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Kindle – Encouraging Plagiarism?

I ran across a story about the new Kindle blog publishing features. It was called “How the Kindle Now Lets You Steal this Blog” It talks about how anyone can enter a feed for a blog, enter their information and start getting paid. In the example shown, someone entered the TechCruch blog with their information, but using TechCrunch content.


One of the great things about the Internet is that it makes everyone a publisher, but this also means that people can publish content that isn’t their own. I fight this battle regularly with SQLServerCentral as we find people using our content on their sites. Not just linking to us and running our headlines, but actually copying our content to their site. I probably have to send a notice every few months to someone to take down content.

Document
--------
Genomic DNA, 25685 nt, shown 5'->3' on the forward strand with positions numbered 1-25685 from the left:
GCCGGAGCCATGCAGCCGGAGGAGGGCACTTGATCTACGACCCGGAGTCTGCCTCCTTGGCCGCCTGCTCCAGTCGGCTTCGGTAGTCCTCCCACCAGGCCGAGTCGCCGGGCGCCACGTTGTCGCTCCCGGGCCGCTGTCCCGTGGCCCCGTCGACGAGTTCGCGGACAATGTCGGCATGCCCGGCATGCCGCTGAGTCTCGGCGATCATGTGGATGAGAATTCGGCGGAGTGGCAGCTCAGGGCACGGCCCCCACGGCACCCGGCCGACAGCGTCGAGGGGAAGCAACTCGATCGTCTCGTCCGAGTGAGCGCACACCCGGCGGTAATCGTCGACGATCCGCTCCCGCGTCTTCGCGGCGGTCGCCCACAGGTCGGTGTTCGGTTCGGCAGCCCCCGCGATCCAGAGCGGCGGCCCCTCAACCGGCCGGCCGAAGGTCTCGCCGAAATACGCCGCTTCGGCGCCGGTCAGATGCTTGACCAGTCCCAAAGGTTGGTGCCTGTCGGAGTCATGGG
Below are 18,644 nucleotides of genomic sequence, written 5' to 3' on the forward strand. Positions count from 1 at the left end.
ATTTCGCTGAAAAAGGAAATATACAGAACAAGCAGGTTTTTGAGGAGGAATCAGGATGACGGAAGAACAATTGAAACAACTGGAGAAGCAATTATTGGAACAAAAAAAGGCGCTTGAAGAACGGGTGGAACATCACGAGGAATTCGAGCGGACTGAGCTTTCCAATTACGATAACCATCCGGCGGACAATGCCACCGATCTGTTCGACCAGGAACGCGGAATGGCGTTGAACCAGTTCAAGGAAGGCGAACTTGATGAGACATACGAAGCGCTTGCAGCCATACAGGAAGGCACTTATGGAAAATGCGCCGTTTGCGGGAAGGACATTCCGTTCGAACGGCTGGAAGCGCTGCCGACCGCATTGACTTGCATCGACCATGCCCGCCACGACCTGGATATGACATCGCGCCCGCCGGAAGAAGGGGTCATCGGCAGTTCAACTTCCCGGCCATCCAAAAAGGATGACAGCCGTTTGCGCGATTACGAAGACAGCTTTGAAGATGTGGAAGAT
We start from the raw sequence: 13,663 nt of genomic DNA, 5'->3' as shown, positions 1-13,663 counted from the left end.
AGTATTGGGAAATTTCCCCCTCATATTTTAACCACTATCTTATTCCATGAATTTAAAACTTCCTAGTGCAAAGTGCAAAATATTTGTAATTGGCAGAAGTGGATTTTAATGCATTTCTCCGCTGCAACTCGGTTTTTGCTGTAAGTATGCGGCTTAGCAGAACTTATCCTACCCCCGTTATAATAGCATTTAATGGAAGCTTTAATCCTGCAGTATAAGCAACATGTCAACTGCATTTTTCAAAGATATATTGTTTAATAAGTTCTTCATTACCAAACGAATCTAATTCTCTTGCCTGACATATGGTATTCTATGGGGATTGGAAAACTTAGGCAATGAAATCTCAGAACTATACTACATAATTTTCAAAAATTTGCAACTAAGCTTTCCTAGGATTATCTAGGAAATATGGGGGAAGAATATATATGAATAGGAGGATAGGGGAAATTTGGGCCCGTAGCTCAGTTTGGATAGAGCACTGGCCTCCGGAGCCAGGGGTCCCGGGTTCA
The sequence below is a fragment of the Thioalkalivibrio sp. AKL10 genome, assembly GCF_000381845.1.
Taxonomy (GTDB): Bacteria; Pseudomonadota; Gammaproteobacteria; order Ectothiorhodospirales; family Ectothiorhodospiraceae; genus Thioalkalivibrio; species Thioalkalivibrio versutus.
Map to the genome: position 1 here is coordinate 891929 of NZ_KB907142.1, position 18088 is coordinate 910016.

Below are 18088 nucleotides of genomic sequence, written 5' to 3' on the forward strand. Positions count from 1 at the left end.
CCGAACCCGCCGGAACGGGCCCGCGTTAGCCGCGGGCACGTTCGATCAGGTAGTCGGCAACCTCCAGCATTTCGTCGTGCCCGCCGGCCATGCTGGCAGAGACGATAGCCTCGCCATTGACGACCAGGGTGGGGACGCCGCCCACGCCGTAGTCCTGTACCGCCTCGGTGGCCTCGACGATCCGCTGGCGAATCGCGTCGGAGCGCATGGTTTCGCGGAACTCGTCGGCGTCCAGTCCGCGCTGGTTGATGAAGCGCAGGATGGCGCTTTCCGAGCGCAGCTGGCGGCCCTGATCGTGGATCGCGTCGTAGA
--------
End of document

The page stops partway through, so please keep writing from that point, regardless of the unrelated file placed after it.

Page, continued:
As much as I like to see content shared, I like the aggregations that people put together (the whole purpose behind Database Weekly), and I see value there, I also see issues with ownership and rights that need to be resolved.

In my view, linking is OK, quoting < 1 paragraph IF you add a comment is OK, using 10-30 sec of audio/video IF you include a comment, is OK.

Copying someone else's content and republishing it for your own profit is not.

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Steve Jones is the editor of SQLServerCentral.com and visits a wide variety of data related topics in his daily editorial. Steve has spent years working as a DBA and general purpose Windows administrator, primarily working with SQL Server since it was ported from Sybase in 1990. You can follow Steve on Twitter at twitter.com/way0utwest


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